Lauren Tsuchuya, Community and Citizenship Manager, Turner Construction Company, said, “Turner believes that empowering young women is one of the best investments for growing the construction industry’s talent, innovation and future.”
Karen Igagni, President & CEO of EmblemHealth and Steering Committee Member for the Governor’s Council on Women and Girls, said, “EmblemHealth is proud to participate in the Governor’s Day for Girls initiative. We look forward to hosting a group of young, talented women, introducing them to our diverse and accomplished female leaders and lending a hand in their career development.”
Apply here by April 15th to have your company welcome girls from around the state to learn about the variety of opportunities available to them. Once a company fills out this form, the Governor’s office will work to connect the company with girls from elementary, middle or high schools from the region. If a company has an existing relationship with a school group, they can work directly with that group as well. For any additional questions, email Valery.Galasso@exec.ny.gov.
New York State, the birthplace of women’s rights, is pushing for a second round of legislation to address persistent and institutional gender inequity. The state legislature needs to hear from advocates before the April 1 budget deadline.
It is laudable that these initiatives – in categories of Health, Safety, Workplace, Girls, and Family being forcefully advanced by Governor Cuomo – came after months of information gathering, listening tours, and the formation of regional Women’s Councils, coordinated by the governor’s Director of Women’s Affairs, Kelli Owens. Just having such a position is notable.
As Lieutenant Governor Kathy Hochul, a singular champion of women’s rights in New York State, said in her remarks that opened the Council on Women and Girls Regional Forum at Long Island University on March 1, “The genesis for the Council of Women and Girls came because of Washington – on the day the president said ‘We don’t need to be concerned’ and abolished the [Obama-era] Commission on Women and Girls, our governor, as in so many cases [climate action, environmental protection, gun control], stepped up to fill void created by Washington.”
Trump has moved aggressively to roll back gains women have made: restoring being a woman as a “pre-condition” for medical insurance, overturning the mandate that insurance companies provide contraception without co-pays, attacking Title X funding for health clinics including Planned Parenthood, advocating for legislation to curtail access to abortion.
Unless Congress takes action, the Violence Against Women Act will run out of funding in September.This landmark piece of legislation is a life-saver. Since its original passage, domestic violence cases are down by more than 65% nationally. If Congress’ “action” on reauthorizing CHIP is an indication, the Republican-controlled Congress will likely let this lapse as well, even as they cut billions of dollars for programs that directly affect women and families.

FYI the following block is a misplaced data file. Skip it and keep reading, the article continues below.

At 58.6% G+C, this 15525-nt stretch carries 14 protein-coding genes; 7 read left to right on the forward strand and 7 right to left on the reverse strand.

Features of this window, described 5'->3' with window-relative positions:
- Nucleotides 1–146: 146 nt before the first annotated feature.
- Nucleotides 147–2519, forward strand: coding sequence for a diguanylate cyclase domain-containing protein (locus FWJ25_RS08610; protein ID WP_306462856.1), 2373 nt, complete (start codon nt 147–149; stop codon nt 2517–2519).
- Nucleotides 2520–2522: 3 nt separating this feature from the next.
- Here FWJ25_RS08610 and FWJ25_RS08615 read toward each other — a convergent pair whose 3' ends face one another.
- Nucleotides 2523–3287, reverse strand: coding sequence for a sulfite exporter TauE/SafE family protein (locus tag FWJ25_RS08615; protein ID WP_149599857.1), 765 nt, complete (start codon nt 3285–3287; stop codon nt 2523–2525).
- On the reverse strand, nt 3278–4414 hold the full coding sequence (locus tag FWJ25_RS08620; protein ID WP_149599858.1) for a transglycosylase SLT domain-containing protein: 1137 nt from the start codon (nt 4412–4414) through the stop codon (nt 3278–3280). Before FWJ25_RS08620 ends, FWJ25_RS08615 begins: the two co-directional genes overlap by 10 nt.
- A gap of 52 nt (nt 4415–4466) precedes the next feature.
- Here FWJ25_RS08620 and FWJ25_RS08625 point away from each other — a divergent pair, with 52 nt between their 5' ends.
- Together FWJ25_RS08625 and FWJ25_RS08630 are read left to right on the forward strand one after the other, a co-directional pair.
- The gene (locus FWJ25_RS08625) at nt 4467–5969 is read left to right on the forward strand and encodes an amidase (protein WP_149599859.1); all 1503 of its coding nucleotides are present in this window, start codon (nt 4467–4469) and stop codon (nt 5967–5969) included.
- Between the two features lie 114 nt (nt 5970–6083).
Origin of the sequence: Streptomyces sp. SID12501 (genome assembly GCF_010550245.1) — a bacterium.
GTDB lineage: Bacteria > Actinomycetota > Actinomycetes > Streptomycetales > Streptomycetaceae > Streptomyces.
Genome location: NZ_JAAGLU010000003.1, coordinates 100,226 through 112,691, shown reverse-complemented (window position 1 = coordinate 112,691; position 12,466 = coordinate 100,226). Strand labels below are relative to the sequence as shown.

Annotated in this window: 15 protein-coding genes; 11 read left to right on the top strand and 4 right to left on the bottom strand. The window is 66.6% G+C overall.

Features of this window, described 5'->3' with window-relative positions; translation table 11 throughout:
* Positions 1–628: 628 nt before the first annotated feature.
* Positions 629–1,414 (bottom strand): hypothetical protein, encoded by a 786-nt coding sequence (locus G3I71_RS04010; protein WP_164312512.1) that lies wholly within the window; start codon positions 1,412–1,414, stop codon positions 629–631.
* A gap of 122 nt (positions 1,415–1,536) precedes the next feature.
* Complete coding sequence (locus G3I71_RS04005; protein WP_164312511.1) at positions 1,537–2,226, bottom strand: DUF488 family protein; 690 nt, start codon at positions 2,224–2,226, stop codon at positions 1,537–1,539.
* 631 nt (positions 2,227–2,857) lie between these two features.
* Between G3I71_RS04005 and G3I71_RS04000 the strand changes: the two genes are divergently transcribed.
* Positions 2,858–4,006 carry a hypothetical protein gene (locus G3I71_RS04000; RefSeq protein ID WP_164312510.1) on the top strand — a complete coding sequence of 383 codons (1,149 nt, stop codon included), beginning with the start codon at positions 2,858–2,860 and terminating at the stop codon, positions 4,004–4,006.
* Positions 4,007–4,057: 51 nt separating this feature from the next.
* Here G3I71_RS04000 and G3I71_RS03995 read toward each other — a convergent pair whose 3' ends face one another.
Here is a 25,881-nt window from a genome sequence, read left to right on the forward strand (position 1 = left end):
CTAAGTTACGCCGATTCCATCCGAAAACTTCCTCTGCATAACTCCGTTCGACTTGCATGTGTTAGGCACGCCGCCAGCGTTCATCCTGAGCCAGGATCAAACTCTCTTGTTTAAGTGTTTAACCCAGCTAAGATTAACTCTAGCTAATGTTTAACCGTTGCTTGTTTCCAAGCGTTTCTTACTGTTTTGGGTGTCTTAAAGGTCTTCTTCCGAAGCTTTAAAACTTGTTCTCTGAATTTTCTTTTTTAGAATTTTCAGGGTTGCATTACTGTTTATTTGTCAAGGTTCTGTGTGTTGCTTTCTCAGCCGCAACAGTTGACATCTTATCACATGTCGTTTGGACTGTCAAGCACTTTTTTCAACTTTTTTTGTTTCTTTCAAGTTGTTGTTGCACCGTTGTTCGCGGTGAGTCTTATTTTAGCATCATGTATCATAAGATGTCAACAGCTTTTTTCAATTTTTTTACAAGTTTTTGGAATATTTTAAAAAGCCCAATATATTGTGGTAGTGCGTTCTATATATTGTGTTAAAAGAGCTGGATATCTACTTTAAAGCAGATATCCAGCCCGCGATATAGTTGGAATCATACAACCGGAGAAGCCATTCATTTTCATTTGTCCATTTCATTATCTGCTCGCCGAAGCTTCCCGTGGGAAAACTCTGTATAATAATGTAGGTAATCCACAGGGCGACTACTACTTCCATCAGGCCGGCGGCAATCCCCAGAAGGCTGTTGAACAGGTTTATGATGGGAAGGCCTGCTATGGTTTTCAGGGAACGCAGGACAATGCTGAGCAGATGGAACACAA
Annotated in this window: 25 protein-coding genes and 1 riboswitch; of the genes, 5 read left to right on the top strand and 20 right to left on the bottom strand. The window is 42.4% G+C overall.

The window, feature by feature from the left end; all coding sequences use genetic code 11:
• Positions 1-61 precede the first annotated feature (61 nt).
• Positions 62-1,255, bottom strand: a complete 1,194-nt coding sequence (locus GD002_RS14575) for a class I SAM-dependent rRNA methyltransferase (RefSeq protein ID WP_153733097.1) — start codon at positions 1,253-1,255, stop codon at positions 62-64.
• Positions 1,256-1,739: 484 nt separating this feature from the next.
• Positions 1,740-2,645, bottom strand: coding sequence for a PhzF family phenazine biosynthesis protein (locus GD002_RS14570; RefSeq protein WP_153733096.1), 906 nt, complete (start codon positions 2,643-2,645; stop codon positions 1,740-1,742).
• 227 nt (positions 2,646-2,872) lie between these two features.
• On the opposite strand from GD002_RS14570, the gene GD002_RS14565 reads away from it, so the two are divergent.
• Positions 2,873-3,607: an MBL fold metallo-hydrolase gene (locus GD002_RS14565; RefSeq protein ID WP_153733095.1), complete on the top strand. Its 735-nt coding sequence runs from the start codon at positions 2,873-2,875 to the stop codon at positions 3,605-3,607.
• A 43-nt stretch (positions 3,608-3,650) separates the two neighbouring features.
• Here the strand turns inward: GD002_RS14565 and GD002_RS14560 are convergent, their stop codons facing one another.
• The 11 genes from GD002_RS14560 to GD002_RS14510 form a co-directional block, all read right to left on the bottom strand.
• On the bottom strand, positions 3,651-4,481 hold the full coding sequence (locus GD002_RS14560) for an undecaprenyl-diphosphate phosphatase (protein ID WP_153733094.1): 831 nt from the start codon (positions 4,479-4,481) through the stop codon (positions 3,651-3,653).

New York State – which Cuomo never fails to point out has been a progressive leader for the nation, a status he has worked to reclaim – has made some important gains during his administration, including aggressively pushing for economic development opportunities for Minority & Women-owned Enterprises, for wider access to pre-K programs, gun control, access to health care and guarantee for women’s reproductive rights.
In this second round of legislation and policies – notably several of which need to be adopted by the State Legislature before the April 1 deadline for adopting the budget – he is going after sexual harassment, pay equity, domestic violence, expanding access to child care, educational opportunities, job training and business investment.
New York has been celebrating the centennial of Women’s Suffrage since 1917, the year the state on its own gave women the right to vote, three years before the nation adopted the 19th Amendment.
But despite New York’s progressive policies, New York women still earn less than men for the same work: white women 89c, African American 66c, Hispanic women 54 c in New York, “and we’re the good state, where people are better off. Does that not tell you we have a long way to go?” Hochul said.
“We are convening forums around the state, to drill down why this is happening – part is institutional, cultural, part is that women don’t have childcare but want to continue on a career track, have talent, brilliance, but are primarily responsible for making sure kids are okay and there is not enough child care.” Also parental leave, not just for a newborn or adoption, but when a child or parent gets sick.
“You should be proud your state recognizes this challenge – we now have the most generous paid family leave policy – to relieve the stress of possibly losing a job when you are home with a new baby.”
“It’s about economic empowerment: getting more girls into STEM education and careers. It’s about safety and security – domestic violence” – something that has been crystallized in the Trump White House, notably with the tolerance of a credibly accused wife-beater as Trump’s secretary.